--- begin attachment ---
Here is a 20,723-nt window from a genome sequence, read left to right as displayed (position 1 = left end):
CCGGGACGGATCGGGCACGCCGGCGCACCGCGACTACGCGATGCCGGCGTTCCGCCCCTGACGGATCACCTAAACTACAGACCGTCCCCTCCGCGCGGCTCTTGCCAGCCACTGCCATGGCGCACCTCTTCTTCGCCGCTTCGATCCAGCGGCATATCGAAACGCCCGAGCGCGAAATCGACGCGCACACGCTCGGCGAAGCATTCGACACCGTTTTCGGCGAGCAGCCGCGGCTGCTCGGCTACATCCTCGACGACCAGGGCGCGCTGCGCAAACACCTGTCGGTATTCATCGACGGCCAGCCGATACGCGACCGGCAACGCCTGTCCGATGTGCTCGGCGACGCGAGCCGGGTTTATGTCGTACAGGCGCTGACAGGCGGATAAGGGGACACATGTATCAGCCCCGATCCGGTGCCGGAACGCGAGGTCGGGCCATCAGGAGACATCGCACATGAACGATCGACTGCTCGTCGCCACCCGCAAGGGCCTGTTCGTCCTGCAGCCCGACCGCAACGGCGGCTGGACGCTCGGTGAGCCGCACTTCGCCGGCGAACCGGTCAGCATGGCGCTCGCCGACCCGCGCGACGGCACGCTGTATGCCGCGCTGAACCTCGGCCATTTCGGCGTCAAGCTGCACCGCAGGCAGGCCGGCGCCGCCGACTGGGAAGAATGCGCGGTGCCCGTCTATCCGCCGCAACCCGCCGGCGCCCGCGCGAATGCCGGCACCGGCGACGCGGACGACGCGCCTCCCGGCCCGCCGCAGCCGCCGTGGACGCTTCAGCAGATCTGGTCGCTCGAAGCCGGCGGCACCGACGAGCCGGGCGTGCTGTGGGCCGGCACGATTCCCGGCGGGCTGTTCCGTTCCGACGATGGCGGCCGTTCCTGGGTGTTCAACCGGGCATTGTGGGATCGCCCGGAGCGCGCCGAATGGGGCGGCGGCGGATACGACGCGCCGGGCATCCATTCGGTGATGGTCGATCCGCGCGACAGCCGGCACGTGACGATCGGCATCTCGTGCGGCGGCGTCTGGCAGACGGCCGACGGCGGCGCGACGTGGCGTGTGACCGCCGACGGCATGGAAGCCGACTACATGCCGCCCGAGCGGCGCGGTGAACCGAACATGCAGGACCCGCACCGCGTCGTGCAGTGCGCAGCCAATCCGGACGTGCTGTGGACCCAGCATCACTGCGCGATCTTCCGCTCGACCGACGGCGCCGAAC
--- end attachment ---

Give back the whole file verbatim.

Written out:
Here is a 20,723-nt window from a genome sequence, read left to right as displayed (position 1 = left end):
CCGGGACGGATCGGGCACGCCGGCGCACCGCGACTACGCGATGCCGGCGTTCCGCCCCTGACGGATCACCTAAACTACAGACCGTCCCCTCCGCGCGGCTCTTGCCAGCCACTGCCATGGCGCACCTCTTCTTCGCCGCTTCGATCCAGCGGCATATCGAAACGCCCGAGCGCGAAATCGACGCGCACACGCTCGGCGAAGCATTCGACACCGTTTTCGGCGAGCAGCCGCGGCTGCTCGGCTACATCCTCGACGACCAGGGCGCGCTGCGCAAACACCTGTCGGTATTCATCGACGGCCAGCCGATACGCGACCGGCAACGCCTGTCCGATGTGCTCGGCGACGCGAGCCGGGTTTATGTCGTACAGGCGCTGACAGGCGGATAAGGGGACACATGTATCAGCCCCGATCCGGTGCCGGAACGCGAGGTCGGGCCATCAGGAGACATCGCACATGAACGATCGACTGCTCGTCGCCACCCGCAAGGGCCTGTTCGTCCTGCAGCCCGACCGCAACGGCGGCTGGACGCTCGGTGAGCCGCACTTCGCCGGCGAACCGGTCAGCATGGCGCTCGCCGACCCGCGCGACGGCACGCTGTATGCCGCGCTGAACCTCGGCCATTTCGGCGTCAAGCTGCACCGCAGGCAGGCCGGCGCCGCCGACTGGGAAGAATGCGCGGTGCCCGTCTATCCGCCGCAACCCGCCGGCGCCCGCGCGAATGCCGGCACCGGCGACGCGGACGACGCGCCTCCCGGCCCGCCGCAGCCGCCGTGGACGCTTCAGCAGATCTGGTCGCTCGAAGCCGGCGGCACCGACGAGCCGGGCGTGCTGTGGGCCGGCACGATTCCCGGCGGGCTGTTCCGTTCCGACGATGGCGGCCGTTCCTGGGTGTTCAACCGGGCATTGTGGGATCGCCCGGAGCGCGCCGAATGGGGCGGCGGCGGATACGACGCGCCGGGCATCCATTCGGTGATGGTCGATCCGCGCGACAGCCGGCACGTGACGATCGGCATCTCGTGCGGCGGCGTCTGGCAGACGGCCGACGGCGGCGCGACGTGGCGTGTGACCGCCGACGGCATGGAAGCCGACTACATGCCGCCCGAGCGGCGCGGTGAACCGAACATGCAGGACCCGCACCGCGTCGTGCAGTGCGCAGCCAATCCGGACGTGCTGTGGACCCAGCATCACTGCGCGATCTTCCGCTCGACCGACGGCGCCGAAC